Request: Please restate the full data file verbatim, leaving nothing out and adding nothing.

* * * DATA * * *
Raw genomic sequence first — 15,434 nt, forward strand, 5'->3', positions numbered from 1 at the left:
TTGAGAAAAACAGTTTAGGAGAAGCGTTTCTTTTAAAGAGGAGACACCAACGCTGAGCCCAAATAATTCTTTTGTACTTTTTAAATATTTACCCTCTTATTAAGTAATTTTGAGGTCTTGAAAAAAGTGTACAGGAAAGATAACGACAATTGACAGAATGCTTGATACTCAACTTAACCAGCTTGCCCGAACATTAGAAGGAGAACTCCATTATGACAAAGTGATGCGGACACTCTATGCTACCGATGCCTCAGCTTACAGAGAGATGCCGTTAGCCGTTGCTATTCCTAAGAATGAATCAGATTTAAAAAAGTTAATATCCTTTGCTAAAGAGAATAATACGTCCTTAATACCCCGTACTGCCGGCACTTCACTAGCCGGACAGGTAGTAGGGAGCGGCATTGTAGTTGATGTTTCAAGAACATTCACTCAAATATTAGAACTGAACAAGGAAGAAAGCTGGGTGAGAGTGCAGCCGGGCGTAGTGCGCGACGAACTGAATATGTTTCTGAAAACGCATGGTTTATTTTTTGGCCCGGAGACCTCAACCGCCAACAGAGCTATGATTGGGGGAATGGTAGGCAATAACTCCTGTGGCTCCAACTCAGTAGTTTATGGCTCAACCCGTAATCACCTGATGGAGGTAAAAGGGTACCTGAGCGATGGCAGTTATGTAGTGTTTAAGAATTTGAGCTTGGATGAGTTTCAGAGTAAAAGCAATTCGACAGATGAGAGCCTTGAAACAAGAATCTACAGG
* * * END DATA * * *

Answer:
Raw genomic sequence first — 15,434 nt, forward strand, 5'->3', positions numbered from 1 at the left:
TTGAGAAAAACAGTTTAGGAGAAGCGTTTCTTTTAAAGAGGAGACACCAACGCTGAGCCCAAATAATTCTTTTGTACTTTTTAAATATTTACCCTCTTATTAAGTAATTTTGAGGTCTTGAAAAAAGTGTACAGGAAAGATAACGACAATTGACAGAATGCTTGATACTCAACTTAACCAGCTTGCCCGAACATTAGAAGGAGAACTCCATTATGACAAAGTGATGCGGACACTCTATGCTACCGATGCCTCAGCTTACAGAGAGATGCCGTTAGCCGTTGCTATTCCTAAGAATGAATCAGATTTAAAAAAGTTAATATCCTTTGCTAAAGAGAATAATACGTCCTTAATACCCCGTACTGCCGGCACTTCACTAGCCGGACAGGTAGTAGGGAGCGGCATTGTAGTTGATGTTTCAAGAACATTCACTCAAATATTAGAACTGAACAAGGAAGAAAGCTGGGTGAGAGTGCAGCCGGGCGTAGTGCGCGACGAACTGAATATGTTTCTGAAAACGCATGGTTTATTTTTTGGCCCGGAGACCTCAACCGCCAACAGAGCTATGATTGGGGGAATGGTAGGCAATAACTCCTGTGGCTCCAACTCAGTAGTTTATGGCTCAACCCGTAATCACCTGATGGAGGTAAAAGGGTACCTGAGCGATGGCAGTTATGTAGTGTTTAAGAATTTGAGCTTGGATGAGTTTCAGAGTAAAAGCAATTCGACAGATGAGAGCCTTGAAACAAGAATCTACAGG